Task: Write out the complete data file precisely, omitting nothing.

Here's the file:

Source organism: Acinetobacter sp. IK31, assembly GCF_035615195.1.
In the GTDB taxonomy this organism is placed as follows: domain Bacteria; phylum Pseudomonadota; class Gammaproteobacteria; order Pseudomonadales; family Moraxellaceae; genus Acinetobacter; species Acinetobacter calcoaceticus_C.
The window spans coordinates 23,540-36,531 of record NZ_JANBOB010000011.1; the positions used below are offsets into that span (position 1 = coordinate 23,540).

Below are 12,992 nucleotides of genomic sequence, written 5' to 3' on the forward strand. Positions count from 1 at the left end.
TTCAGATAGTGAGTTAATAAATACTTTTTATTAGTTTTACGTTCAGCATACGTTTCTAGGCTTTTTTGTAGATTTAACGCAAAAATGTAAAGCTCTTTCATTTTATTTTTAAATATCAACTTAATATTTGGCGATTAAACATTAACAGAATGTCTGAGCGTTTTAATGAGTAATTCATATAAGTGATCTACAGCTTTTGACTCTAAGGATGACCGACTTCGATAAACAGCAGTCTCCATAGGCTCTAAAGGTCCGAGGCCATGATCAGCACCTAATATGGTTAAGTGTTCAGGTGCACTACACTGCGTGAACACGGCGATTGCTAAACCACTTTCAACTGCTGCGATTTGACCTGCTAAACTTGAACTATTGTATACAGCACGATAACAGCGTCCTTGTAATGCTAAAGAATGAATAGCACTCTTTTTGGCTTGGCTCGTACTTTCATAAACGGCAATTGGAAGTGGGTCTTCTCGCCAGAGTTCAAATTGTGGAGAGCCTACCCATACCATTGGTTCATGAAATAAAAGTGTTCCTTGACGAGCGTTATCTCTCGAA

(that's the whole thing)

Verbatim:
Source organism: Acinetobacter sp. IK31, assembly GCF_035615195.1.
In the GTDB taxonomy this organism is placed as follows: domain Bacteria; phylum Pseudomonadota; class Gammaproteobacteria; order Pseudomonadales; family Moraxellaceae; genus Acinetobacter; species Acinetobacter calcoaceticus_C.
The window spans coordinates 23,540-36,531 of record NZ_JANBOB010000011.1; the positions used below are offsets into that span (position 1 = coordinate 23,540).

Below are 12,992 nucleotides of genomic sequence, written 5' to 3' on the forward strand. Positions count from 1 at the left end.
TTCAGATAGTGAGTTAATAAATACTTTTTATTAGTTTTACGTTCAGCATACGTTTCTAGGCTTTTTTGTAGATTTAACGCAAAAATGTAAAGCTCTTTCATTTTATTTTTAAATATCAACTTAATATTTGGCGATTAAACATTAACAGAATGTCTGAGCGTTTTAATGAGTAATTCATATAAGTGATCTACAGCTTTTGACTCTAAGGATGACCGACTTCGATAAACAGCAGTCTCCATAGGCTCTAAAGGTCCGAGGCCATGATCAGCACCTAATATGGTTAAGTGTTCAGGTGCACTACACTGCGTGAACACGGCGATTGCTAAACCACTTTCAACTGCTGCGATTTGACCTGCTAAACTTGAACTATTGTATACAGCACGATAACAGCGTCCTTGTAATGCTAAAGAATGAATAGCACTCTTTTTGGCTTGGCTCGTACTTTCATAAACGGCAATTGGAAGTGGGTCTTCTCGCCAGAGTTCAAATTGTGGAGAGCCTACCCATACCATTGGTTCATGAAATAAAAGTGTTCCTTGACGAGCGTTATCTCTCGAA